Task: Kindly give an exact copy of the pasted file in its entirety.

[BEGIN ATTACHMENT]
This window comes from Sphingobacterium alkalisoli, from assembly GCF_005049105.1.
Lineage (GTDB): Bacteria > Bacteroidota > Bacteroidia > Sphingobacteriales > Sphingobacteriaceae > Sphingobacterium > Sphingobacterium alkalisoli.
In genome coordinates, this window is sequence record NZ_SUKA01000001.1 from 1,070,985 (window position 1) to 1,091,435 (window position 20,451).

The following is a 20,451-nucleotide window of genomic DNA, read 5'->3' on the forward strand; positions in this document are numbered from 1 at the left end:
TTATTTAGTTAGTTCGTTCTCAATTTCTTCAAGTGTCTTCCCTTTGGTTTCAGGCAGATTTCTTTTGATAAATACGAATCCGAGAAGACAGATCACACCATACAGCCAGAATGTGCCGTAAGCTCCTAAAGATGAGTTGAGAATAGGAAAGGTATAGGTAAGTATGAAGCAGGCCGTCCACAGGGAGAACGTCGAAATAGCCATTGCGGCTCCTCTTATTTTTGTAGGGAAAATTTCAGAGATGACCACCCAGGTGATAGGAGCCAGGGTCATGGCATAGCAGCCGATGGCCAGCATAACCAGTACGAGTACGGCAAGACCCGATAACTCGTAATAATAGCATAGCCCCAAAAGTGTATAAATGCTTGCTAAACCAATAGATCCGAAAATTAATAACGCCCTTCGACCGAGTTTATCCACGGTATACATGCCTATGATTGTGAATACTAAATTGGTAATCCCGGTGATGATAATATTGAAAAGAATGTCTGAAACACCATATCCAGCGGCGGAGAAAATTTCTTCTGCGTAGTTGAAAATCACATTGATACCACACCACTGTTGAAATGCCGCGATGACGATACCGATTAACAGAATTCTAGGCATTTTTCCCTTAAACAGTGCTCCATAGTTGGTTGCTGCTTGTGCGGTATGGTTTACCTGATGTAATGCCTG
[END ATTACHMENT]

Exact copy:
This window comes from Sphingobacterium alkalisoli, from assembly GCF_005049105.1.
Lineage (GTDB): Bacteria > Bacteroidota > Bacteroidia > Sphingobacteriales > Sphingobacteriaceae > Sphingobacterium > Sphingobacterium alkalisoli.
In genome coordinates, this window is sequence record NZ_SUKA01000001.1 from 1,070,985 (window position 1) to 1,091,435 (window position 20,451).

The following is a 20,451-nucleotide window of genomic DNA, read 5'->3' on the forward strand; positions in this document are numbered from 1 at the left end:
TTATTTAGTTAGTTCGTTCTCAATTTCTTCAAGTGTCTTCCCTTTGGTTTCAGGCAGATTTCTTTTGATAAATACGAATCCGAGAAGACAGATCACACCATACAGCCAGAATGTGCCGTAAGCTCCTAAAGATGAGTTGAGAATAGGAAAGGTATAGGTAAGTATGAAGCAGGCCGTCCACAGGGAGAACGTCGAAATAGCCATTGCGGCTCCTCTTATTTTTGTAGGGAAAATTTCAGAGATGACCACCCAGGTGATAGGAGCCAGGGTCATGGCATAGCAGCCGATGGCCAGCATAACCAGTACGAGTACGGCAAGACCCGATAACTCGTAATAATAGCATAGCCCCAAAAGTGTATAAATGCTTGCTAAACCAATAGATCCGAAAATTAATAACGCCCTTCGACCGAGTTTATCCACGGTATACATGCCTATGATTGTGAATACTAAATTGGTAATCCCGGTGATGATAATATTGAAAAGAATGTCTGAAACACCATATCCAGCGGCGGAGAAAATTTCTTCTGCGTAGTTGAAAATCACATTGATACCACACCACTGTTGAAATGCCGCGATGACGATACCGATTAACAGAATTCTAGGCATTTTTCCCTTAAACAGTGCTCCATAGTTGGTTGCTGCTTGTGCGGTATGGTTTACCTGATGTAATGCCTG